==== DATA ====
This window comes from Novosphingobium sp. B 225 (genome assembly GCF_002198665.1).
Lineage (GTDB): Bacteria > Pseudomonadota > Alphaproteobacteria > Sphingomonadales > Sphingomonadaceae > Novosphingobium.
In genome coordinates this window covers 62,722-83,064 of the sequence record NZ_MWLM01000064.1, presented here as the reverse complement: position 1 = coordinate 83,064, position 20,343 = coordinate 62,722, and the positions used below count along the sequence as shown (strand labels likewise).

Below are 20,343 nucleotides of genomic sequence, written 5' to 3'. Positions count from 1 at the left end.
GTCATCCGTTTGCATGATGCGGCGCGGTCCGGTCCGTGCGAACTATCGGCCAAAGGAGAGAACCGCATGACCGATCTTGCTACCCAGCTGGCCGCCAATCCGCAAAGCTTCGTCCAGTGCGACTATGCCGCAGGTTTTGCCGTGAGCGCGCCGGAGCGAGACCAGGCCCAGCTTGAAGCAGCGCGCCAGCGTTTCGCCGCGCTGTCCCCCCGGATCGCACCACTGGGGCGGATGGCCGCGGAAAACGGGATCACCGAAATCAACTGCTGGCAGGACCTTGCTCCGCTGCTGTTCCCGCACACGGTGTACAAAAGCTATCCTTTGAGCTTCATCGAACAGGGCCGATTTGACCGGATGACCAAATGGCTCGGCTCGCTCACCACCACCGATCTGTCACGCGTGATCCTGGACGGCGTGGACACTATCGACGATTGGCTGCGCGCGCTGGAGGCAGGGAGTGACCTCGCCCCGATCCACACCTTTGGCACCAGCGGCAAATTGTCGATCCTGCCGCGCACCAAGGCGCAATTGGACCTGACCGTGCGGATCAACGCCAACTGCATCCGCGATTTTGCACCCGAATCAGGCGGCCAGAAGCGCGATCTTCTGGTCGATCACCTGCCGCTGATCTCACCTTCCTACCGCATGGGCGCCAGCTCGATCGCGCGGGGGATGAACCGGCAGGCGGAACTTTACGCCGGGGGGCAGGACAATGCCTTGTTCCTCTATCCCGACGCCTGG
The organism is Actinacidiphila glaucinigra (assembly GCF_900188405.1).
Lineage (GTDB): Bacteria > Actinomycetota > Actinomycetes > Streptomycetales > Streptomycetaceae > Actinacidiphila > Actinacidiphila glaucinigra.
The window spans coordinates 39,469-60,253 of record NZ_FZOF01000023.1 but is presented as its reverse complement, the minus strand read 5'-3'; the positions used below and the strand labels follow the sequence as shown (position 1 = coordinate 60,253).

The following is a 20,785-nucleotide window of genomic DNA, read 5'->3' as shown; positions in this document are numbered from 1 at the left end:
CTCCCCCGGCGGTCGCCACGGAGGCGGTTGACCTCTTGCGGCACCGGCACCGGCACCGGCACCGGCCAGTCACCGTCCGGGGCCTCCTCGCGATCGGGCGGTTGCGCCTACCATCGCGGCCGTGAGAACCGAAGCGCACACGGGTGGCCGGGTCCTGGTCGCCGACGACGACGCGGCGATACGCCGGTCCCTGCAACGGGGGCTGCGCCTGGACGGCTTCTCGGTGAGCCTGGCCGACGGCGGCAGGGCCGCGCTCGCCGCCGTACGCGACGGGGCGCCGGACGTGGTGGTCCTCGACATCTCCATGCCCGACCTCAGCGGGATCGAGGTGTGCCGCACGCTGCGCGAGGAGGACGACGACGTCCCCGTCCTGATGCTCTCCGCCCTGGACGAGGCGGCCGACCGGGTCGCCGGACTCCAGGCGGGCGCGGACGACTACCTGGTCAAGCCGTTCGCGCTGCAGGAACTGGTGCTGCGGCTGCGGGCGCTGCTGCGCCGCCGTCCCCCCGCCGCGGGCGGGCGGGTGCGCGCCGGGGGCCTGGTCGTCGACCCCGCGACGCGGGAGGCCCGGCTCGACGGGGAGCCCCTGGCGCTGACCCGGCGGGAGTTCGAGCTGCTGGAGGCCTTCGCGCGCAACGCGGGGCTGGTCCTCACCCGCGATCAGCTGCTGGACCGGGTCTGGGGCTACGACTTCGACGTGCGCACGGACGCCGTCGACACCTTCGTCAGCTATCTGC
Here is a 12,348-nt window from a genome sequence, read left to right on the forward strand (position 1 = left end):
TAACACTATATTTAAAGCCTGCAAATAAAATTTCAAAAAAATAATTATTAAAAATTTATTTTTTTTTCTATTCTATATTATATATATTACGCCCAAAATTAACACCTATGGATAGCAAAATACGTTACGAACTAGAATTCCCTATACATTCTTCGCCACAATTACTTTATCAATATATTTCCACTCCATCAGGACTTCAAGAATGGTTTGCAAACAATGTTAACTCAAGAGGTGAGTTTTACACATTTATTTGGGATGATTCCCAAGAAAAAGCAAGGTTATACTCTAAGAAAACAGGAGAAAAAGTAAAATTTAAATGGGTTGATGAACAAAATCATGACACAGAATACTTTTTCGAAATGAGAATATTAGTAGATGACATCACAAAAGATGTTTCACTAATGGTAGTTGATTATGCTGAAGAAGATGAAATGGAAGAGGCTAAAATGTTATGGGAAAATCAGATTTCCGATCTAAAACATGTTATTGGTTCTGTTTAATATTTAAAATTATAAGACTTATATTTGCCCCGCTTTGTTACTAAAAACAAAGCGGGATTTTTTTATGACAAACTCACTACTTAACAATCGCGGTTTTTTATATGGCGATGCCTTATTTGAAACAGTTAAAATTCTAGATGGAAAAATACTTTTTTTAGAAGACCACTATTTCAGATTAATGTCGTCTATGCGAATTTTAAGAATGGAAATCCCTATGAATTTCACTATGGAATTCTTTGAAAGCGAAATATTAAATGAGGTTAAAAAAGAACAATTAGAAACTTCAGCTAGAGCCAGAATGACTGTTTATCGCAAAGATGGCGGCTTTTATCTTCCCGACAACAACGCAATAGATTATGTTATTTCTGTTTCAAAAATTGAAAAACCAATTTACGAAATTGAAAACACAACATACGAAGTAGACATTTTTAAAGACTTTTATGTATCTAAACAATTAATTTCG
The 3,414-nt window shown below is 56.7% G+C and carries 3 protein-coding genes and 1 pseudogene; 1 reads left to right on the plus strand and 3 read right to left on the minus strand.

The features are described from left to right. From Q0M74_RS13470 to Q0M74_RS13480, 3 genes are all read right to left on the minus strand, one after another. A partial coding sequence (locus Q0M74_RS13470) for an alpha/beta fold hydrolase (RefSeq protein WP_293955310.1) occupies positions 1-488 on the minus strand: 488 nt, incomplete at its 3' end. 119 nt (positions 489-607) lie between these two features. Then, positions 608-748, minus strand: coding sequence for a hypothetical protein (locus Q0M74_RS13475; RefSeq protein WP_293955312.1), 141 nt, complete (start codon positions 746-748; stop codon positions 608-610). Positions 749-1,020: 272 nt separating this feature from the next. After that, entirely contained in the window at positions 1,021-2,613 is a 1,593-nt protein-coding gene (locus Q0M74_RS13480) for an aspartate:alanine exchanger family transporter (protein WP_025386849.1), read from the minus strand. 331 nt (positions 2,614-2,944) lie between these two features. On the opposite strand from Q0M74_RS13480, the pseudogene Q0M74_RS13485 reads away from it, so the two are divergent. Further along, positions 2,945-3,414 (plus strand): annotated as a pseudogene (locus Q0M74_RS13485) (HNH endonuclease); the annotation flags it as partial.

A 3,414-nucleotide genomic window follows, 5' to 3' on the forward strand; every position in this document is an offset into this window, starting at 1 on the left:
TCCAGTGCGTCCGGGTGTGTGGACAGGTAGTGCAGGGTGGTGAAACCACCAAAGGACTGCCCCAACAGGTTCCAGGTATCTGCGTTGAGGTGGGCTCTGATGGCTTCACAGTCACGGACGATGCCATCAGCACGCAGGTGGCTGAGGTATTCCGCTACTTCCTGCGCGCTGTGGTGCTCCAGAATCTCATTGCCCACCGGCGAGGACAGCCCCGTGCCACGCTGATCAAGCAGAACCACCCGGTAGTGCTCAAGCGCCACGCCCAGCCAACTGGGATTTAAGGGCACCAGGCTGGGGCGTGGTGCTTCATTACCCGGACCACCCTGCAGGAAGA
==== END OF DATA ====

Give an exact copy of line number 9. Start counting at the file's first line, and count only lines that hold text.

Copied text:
The following is a 20,785-nucleotide window of genomic DNA, read 5'->3' as shown; positions in this document are numbered from 1 at the left end: